United States Set to Lose $155 billion from Missing International Tourists & Visitors, says WTTC

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United States Set to Lose $155 billion from Missing International Tourists & Visitors, says WTTC

LONDONA devastating $155 billion looks set to be lost from the U.S. economy due to the collapse of international travel during 2020, according to latest research conducted by the World Travel & Tourism Council (WTTC).

WTTC, which represents the global Travel & Tourism private sector, says the massive decline in the number of international travelers and tourists visiting the United States due to the COVID-19 pandemic, could result in international visitor spending dropping by a staggering 79 percent.

This catastrophic loss to the American economy equates to a shortfall of $425 million a day, or nearly $3 billion a week, to the country’s economy.

WTTC and its Members recently called upon President Donald Trump and the other leaders of the G7 countries, urging for a coordinated approach to be taken in leading the recovery response to the crisis.

The harsh impact on U.S. Travel & Tourism is laid bare by WTTC as the economic fallout from coronavirus continues to burn its way through the sector. Nearly 12.1 million jobs in the United States supported by Travel & Tourism are at risk of being lost in a “worst case” scenario mapped out by WTTC economic modelling.

Last Year a Huge Year for Tourism

According to WTTC’s 2020 Economic Impact Report, during 2019, Travel & Tourism was responsible for 16.8 million jobs in the United States, or 10.7 percent of the country’s total workforce. It also generated $1.8 trillion, or 9 percent to the American economy.

Gloria Guevara, WTTC President & CEO, said: “The economic pain and suffering caused to millions of households across the United States, who are dependent upon Travel & Tourism for their livelihoods, is evident from our latest shocking figures.

“The lack of international visitors to the United States due to the pandemic could wipe out more than $155 billion from the U.S. economy alone—a loss of $425 million a day—from which it may take years to recover. It could also threaten New York’s position as one of the world’s premier hubs for business and leisure travel.

“International coordination to re-establish transatlantic travel would provide a boost for the Travel & Tourism sector. It would benefit airlines and hotels, travel agents and tour operators and revitalize the millions of jobs in the supply chain which are dependent upon international travel across the Atlantic.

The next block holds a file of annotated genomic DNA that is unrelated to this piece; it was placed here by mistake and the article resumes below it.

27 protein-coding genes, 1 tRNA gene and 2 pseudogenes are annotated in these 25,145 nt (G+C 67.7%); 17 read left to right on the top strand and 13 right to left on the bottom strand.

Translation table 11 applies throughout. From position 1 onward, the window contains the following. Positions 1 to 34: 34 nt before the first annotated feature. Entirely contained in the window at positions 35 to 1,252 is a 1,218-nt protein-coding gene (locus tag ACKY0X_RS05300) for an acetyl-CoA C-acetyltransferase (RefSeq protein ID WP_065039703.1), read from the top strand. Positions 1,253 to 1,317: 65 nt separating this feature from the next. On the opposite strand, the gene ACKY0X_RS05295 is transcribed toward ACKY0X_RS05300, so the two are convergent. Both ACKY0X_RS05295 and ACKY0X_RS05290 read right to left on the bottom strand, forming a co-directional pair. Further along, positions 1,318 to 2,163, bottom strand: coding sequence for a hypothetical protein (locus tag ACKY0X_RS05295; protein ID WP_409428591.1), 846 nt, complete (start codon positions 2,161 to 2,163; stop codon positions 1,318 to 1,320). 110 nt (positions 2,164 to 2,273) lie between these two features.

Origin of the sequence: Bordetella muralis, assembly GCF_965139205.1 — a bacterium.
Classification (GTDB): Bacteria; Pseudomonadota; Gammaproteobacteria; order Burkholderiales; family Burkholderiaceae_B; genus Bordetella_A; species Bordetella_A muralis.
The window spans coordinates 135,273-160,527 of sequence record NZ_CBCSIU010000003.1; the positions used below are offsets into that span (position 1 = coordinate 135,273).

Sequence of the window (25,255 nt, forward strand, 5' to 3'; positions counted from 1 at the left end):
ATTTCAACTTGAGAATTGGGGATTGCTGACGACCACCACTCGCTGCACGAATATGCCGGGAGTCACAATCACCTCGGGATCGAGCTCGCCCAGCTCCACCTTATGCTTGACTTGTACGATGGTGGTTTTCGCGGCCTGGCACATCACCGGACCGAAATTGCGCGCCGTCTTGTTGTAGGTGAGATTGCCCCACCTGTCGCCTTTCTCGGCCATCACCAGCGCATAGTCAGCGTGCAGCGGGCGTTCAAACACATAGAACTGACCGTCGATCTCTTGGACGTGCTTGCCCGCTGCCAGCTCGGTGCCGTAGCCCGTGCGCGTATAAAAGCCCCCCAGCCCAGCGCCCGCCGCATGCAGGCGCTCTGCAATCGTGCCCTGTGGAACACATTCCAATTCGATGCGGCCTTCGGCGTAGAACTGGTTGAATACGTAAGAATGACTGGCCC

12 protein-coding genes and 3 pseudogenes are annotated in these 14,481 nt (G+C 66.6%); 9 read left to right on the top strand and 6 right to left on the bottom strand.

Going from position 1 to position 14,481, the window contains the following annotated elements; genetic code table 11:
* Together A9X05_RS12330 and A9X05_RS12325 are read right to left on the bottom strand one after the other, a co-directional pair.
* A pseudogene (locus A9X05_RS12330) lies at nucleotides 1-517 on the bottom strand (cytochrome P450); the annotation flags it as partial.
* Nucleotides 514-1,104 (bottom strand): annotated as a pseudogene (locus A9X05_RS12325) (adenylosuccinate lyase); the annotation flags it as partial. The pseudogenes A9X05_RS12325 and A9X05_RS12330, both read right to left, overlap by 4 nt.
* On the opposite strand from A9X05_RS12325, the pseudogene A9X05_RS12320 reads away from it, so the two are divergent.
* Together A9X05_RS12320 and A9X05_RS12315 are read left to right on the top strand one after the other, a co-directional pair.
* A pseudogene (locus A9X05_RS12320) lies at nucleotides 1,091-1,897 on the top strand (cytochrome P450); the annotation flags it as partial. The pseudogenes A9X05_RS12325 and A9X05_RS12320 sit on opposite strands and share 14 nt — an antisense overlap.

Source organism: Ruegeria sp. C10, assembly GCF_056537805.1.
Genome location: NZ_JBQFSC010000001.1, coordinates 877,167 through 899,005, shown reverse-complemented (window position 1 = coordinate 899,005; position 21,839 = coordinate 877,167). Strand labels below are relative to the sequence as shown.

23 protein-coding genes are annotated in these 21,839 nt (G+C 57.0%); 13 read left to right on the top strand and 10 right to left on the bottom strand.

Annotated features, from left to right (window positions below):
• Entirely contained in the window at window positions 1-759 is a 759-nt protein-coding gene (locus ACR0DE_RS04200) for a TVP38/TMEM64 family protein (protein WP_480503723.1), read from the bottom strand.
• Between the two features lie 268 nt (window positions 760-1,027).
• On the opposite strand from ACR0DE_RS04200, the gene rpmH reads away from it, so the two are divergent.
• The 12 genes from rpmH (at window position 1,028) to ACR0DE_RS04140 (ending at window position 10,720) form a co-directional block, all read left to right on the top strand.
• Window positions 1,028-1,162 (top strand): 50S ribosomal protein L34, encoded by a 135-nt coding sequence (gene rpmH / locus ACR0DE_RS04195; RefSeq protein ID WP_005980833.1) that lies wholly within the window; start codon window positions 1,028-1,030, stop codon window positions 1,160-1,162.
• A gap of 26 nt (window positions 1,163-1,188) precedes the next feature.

“We urgently need to replace blanket quarantine measures with rapid, comprehensive and cost-effective test and trace programs at departure points across the country. This investment will be significantly less than the impact of blunt quarantines which have devastating and far-reaching socio-economic consequences.

“The recent $750 million deal with Abbott labs for a $5 rapid test is very promising in this respect, and we hope that it allows the United States to continue to reopen and can prove as a blueprint for a way forward for other countries. Targeted test and tracing will help rebuild consumer confidence to travel.

One Way to Kick-Start Recovery

“A fast turnaround test and trace system in place for all departing passengers means that governments could consider reinstating travel between America and major international hubs, a move which would help kick-start the economic global recovery,” Guevara said.

WTTC analysis of international travel spending in the United States during 2019 reveals it reached $195.1 billion, accounting for 16 percent of the total tourism spend in the country. Domestic travel spending last year was responsible for the other 84 percent.

A further breakdown reveals how crucial spending from international travelers during 2019 was to the economy. Every month it accounted for nearly $16.3 billion, or $3.7 billion a week—and an incredible $534.5 million a day.

Between 2016 and 2018, the largest inbound source markets to the United States were travelers from Canada and Mexico, accounting for 26 percent and 24 percent of all international arrivals respectively, with the United Kingdom coming in third with 6 percent, and Japan in fourth place with 5 percent.

New York Particularly Dependent on International Visitors

Data for 2018, which is the most up-to-date available, shows how New York City is particularly dependent on international visitor spending compared to the United States as a whole. It accounted for 45 percent of all tourism spending in the city, with domestic tourists making up the remaining 55 percent.

The United Kingdom was the most important source market for the city with almost one in 10 of all international arrivals (9 percent), with China in second place with 8 percent, and Canada and Brazil in joint third place with 7 percent of arrivals.

The loss of this international visitor spending could have a profound long-term impact on New York for many years to come.

According to WTTC’s 2020 Economic Impact Report, during 2019, Travel & Tourism was responsible for one in 10 jobs (330 million total), making a 10.3 percent contribution to global GDP and generating one in four of all new jobs.